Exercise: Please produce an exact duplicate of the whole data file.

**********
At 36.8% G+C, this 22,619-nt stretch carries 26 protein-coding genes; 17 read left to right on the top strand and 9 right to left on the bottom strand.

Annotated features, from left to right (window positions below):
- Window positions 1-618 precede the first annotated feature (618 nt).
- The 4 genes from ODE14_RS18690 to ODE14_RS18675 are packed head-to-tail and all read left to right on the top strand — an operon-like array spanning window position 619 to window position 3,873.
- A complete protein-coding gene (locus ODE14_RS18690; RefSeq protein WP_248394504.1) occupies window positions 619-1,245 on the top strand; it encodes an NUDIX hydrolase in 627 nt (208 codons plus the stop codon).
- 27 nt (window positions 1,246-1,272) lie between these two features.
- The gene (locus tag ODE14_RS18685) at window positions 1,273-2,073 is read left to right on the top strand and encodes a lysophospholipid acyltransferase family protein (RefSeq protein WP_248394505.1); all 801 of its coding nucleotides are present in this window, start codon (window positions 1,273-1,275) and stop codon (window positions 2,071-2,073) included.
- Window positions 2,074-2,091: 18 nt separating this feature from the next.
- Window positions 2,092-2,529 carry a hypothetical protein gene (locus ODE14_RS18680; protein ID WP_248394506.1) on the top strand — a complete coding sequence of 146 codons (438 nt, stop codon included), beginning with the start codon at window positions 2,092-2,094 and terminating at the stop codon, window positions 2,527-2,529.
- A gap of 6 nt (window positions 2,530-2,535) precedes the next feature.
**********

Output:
At 36.8% G+C, this 22,619-nt stretch carries 26 protein-coding genes; 17 read left to right on the top strand and 9 right to left on the bottom strand.

Annotated features, from left to right (window positions below):
- Window positions 1-618 precede the first annotated feature (618 nt).
- The 4 genes from ODE14_RS18690 to ODE14_RS18675 are packed head-to-tail and all read left to right on the top strand — an operon-like array spanning window position 619 to window position 3,873.
- A complete protein-coding gene (locus ODE14_RS18690; RefSeq protein WP_248394504.1) occupies window positions 619-1,245 on the top strand; it encodes an NUDIX hydrolase in 627 nt (208 codons plus the stop codon).
- 27 nt (window positions 1,246-1,272) lie between these two features.
- The gene (locus tag ODE14_RS18685) at window positions 1,273-2,073 is read left to right on the top strand and encodes a lysophospholipid acyltransferase family protein (RefSeq protein WP_248394505.1); all 801 of its coding nucleotides are present in this window, start codon (window positions 1,273-1,275) and stop codon (window positions 2,071-2,073) included.
- Window positions 2,074-2,091: 18 nt separating this feature from the next.
- Window positions 2,092-2,529 carry a hypothetical protein gene (locus ODE14_RS18680; protein ID WP_248394506.1) on the top strand — a complete coding sequence of 146 codons (438 nt, stop codon included), beginning with the start codon at window positions 2,092-2,094 and terminating at the stop codon, window positions 2,527-2,529.
- A gap of 6 nt (window positions 2,530-2,535) precedes the next feature.